There are two basic parts to this text. First, the concern for the economic disparity, and second faith and works.

Economic Disparity

Jesus’ story of the Rich Man and Lazarus makes it clear that Jesus was deeply concerned about poverty, and in particular, the way the rich treat the poor. The Matthean beatitudes say, “Blessed are the poor in spirit.” Luke’s Jesus puts it simply, “Blessed are the poor.” All of this reflects the earlier prophets’ admonitions, like Isaiah 58:6-7:

Is not this the fast that I choose: to loose the bonds of injustice, to undo the thongs of the yoke, to let the oppressed go free, and to break every yoke? Is it not to share your bread with the hungry, and bring the homeless poor into your house; when you see the naked, to cover them, and not to hide yourself from your own kin?

What should we do with a church that doesn’t share its bread with the hungry? This may have been James’ concern. What do we do with a society that treats the poor with disdain? I have heard the poor in our society called freeloaders, moochers, lazy, leeches and so on. Programs for the poor, which make up less than 2% of the federal budget, are routinely called “entitlement programs,” clearly made up because the poor feel they’re entitled to an unearned handout. The rich pundits stir up animosity towards the poor with phrases like, “You make it. They take it.”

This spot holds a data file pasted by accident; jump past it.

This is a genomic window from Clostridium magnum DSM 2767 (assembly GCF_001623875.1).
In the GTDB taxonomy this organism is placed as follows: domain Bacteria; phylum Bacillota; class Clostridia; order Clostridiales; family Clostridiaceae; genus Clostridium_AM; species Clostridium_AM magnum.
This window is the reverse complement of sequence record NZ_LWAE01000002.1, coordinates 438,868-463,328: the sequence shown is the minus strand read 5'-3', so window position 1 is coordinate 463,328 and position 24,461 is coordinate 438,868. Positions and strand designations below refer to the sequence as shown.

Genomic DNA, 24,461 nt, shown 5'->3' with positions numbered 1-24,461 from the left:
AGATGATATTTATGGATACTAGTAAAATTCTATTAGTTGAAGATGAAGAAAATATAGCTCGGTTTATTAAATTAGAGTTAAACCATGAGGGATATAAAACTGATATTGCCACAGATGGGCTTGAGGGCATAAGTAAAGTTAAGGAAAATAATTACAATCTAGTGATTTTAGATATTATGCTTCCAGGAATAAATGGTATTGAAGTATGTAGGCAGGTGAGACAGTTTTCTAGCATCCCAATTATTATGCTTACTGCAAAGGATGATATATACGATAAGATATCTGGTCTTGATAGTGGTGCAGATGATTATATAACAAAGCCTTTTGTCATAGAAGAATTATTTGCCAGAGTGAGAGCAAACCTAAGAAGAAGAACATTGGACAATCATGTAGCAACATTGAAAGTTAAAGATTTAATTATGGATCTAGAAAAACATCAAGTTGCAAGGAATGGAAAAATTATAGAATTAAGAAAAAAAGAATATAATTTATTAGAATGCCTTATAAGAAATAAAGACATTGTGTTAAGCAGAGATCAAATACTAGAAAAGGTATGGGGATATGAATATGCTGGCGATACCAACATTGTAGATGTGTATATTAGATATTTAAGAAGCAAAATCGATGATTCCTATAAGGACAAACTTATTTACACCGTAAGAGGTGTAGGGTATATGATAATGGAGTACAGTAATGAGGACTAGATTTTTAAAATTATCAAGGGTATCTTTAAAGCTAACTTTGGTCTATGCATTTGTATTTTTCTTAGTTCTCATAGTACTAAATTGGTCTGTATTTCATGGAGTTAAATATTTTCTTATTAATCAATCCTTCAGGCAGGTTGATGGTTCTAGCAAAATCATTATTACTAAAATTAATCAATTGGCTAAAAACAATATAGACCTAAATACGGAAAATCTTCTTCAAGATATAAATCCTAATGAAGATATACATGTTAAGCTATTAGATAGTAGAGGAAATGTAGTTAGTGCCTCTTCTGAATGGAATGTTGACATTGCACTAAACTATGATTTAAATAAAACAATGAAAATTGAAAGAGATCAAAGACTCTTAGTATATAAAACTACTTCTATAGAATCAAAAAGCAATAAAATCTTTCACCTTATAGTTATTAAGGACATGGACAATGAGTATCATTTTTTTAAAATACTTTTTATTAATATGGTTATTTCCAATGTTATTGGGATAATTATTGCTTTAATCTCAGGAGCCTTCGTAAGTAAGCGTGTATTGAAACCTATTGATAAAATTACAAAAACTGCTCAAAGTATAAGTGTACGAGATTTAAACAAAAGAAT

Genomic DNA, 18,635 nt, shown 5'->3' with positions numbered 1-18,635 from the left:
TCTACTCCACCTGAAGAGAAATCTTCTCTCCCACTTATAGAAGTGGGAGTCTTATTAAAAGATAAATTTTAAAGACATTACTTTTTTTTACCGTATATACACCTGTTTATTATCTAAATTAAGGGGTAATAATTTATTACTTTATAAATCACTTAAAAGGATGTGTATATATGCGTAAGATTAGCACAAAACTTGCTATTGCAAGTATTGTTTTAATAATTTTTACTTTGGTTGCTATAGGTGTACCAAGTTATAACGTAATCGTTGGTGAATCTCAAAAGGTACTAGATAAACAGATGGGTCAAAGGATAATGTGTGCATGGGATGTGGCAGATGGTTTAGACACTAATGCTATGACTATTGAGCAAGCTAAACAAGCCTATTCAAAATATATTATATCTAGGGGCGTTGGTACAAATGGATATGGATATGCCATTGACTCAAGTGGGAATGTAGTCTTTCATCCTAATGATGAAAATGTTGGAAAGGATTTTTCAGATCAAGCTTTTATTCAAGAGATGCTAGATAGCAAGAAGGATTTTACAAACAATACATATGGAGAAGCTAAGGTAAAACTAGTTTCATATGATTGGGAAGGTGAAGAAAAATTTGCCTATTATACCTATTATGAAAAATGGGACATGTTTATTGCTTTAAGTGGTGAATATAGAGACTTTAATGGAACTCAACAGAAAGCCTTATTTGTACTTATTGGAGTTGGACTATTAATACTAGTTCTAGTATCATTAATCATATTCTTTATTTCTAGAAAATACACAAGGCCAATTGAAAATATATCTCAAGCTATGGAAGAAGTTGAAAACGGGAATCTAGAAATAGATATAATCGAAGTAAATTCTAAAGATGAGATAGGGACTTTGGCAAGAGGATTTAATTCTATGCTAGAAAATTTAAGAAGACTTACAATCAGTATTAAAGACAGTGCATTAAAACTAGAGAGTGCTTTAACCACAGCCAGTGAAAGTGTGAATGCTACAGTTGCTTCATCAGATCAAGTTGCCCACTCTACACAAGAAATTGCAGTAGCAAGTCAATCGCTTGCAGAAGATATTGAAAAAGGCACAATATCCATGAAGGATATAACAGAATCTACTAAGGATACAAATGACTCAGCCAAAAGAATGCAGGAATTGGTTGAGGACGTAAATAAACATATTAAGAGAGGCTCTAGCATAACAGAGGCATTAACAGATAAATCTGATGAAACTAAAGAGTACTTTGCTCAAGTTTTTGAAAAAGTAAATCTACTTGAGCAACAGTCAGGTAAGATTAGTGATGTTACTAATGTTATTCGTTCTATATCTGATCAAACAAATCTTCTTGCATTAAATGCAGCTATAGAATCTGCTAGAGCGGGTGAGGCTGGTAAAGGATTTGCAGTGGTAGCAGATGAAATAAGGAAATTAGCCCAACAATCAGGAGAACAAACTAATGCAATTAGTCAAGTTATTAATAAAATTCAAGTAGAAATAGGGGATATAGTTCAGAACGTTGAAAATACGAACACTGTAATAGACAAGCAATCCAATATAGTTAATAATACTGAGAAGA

This simplistic understanding of our economic realities is beneath us. We live in one of the wealthiest societies the world has ever known. How we treat our poor in this so-called Christian nation, will be a testament to us. If you want to encapsulate some of Jesus’ edgy teaching, consider the Sermon on the Plain, in Luke 6:24-25, which is from Q, a source that James matches in his writing:

But woe to you who are rich,
for you have received your consolation.
Woe to you who are full now,
for you will be hungry.
Woe to you who are laughing now,
for you will mourn and weep.

James pulls no punches. If you treat someone in poor clothes with less respect, you clearly do not know the God who loves all people. Robert Gundry, in his commentary, translates it, “a gold-ringed man in lustrous clothing.” If you treat the rich person in Armani, driving a Lexus, with greater deference, you shame yourself. James is spelling it out. Read this slowly.